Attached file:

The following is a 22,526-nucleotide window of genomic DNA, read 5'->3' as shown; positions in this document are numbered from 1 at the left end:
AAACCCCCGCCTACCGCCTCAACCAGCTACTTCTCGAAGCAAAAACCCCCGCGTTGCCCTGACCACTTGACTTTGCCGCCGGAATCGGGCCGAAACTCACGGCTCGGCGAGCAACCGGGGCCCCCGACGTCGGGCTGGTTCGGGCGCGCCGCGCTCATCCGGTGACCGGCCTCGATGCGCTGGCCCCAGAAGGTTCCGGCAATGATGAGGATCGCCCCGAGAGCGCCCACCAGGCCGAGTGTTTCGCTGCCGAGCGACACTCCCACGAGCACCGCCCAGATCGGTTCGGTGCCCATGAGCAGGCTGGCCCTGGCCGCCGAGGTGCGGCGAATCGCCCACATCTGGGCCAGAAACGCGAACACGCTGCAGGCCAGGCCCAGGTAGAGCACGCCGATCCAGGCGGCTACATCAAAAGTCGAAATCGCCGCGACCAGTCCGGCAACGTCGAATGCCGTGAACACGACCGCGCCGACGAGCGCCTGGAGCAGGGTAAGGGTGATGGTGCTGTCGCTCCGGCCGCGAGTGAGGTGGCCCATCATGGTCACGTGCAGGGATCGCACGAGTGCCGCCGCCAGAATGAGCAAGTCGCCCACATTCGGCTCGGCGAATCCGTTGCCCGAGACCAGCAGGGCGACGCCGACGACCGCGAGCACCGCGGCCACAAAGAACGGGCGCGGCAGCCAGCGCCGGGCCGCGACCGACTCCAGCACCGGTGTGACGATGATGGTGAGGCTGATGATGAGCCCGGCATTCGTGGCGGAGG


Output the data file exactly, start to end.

The following is a 22,526-nucleotide window of genomic DNA, read 5'->3' as shown; positions in this document are numbered from 1 at the left end:
AAACCCCCGCCTACCGCCTCAACCAGCTACTTCTCGAAGCAAAAACCCCCGCGTTGCCCTGACCACTTGACTTTGCCGCCGGAATCGGGCCGAAACTCACGGCTCGGCGAGCAACCGGGGCCCCCGACGTCGGGCTGGTTCGGGCGCGCCGCGCTCATCCGGTGACCGGCCTCGATGCGCTGGCCCCAGAAGGTTCCGGCAATGATGAGGATCGCCCCGAGAGCGCCCACCAGGCCGAGTGTTTCGCTGCCGAGCGACACTCCCACGAGCACCGCCCAGATCGGTTCGGTGCCCATGAGCAGGCTGGCCCTGGCCGCCGAGGTGCGGCGAATCGCCCACATCTGGGCCAGAAACGCGAACACGCTGCAGGCCAGGCCCAGGTAGAGCACGCCGATCCAGGCGGCTACATCAAAAGTCGAAATCGCCGCGACCAGTCCGGCAACGTCGAATGCCGTGAACACGACCGCGCCGACGAGCGCCTGGAGCAGGGTAAGGGTGATGGTGCTGTCGCTCCGGCCGCGAGTGAGGTGGCCCATCATGGTCACGTGCAGGGATCGCACGAGTGCCGCCGCCAGAATGAGCAAGTCGCCCACATTCGGCTCGGCGAATCCGTTGCCCGAGACCAGCAGGGCGACGCCGACGACCGCGAGCACCGCGGCCACAAAGAACGGGCGCGGCAGCCAGCGCCGGGCCGCGACCGACTCCAGCACCGGTGTGACGATGATGGTGAGGCTGATGATGAGCCCGGCATTCGTGGCGGAGG